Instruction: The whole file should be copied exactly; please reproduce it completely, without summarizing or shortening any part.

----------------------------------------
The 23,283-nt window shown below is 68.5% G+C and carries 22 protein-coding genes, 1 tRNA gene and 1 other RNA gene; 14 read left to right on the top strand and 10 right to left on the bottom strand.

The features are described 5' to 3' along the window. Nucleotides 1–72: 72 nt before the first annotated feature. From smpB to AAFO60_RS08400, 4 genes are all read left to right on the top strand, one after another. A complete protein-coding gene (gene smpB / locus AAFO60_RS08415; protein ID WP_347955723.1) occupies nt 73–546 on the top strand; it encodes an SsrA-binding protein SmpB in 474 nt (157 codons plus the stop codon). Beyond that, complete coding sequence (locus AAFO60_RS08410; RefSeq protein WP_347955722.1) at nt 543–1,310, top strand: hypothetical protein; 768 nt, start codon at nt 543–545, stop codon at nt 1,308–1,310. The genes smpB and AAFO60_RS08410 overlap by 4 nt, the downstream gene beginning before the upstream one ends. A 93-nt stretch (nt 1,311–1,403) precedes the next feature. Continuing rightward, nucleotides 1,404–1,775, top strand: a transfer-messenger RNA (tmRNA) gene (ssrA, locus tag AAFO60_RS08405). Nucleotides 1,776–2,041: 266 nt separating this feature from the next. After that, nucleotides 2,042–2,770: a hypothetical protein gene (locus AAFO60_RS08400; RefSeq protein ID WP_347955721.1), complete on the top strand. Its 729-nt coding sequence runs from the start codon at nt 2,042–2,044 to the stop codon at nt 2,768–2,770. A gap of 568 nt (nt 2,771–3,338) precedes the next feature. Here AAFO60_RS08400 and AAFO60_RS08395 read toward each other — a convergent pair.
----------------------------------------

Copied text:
The 23,283-nt window shown below is 68.5% G+C and carries 22 protein-coding genes, 1 tRNA gene and 1 other RNA gene; 14 read left to right on the top strand and 10 right to left on the bottom strand.

The features are described 5' to 3' along the window. Nucleotides 1–72: 72 nt before the first annotated feature. From smpB to AAFO60_RS08400, 4 genes are all read left to right on the top strand, one after another. A complete protein-coding gene (gene smpB / locus AAFO60_RS08415; protein ID WP_347955723.1) occupies nt 73–546 on the top strand; it encodes an SsrA-binding protein SmpB in 474 nt (157 codons plus the stop codon). Beyond that, complete coding sequence (locus AAFO60_RS08410; RefSeq protein WP_347955722.1) at nt 543–1,310, top strand: hypothetical protein; 768 nt, start codon at nt 543–545, stop codon at nt 1,308–1,310. The genes smpB and AAFO60_RS08410 overlap by 4 nt, the downstream gene beginning before the upstream one ends. A 93-nt stretch (nt 1,311–1,403) precedes the next feature. Continuing rightward, nucleotides 1,404–1,775, top strand: a transfer-messenger RNA (tmRNA) gene (ssrA, locus tag AAFO60_RS08405). Nucleotides 1,776–2,041: 266 nt separating this feature from the next. After that, nucleotides 2,042–2,770: a hypothetical protein gene (locus AAFO60_RS08400; RefSeq protein ID WP_347955721.1), complete on the top strand. Its 729-nt coding sequence runs from the start codon at nt 2,042–2,044 to the stop codon at nt 2,768–2,770. A gap of 568 nt (nt 2,771–3,338) precedes the next feature. Here AAFO60_RS08400 and AAFO60_RS08395 read toward each other — a convergent pair.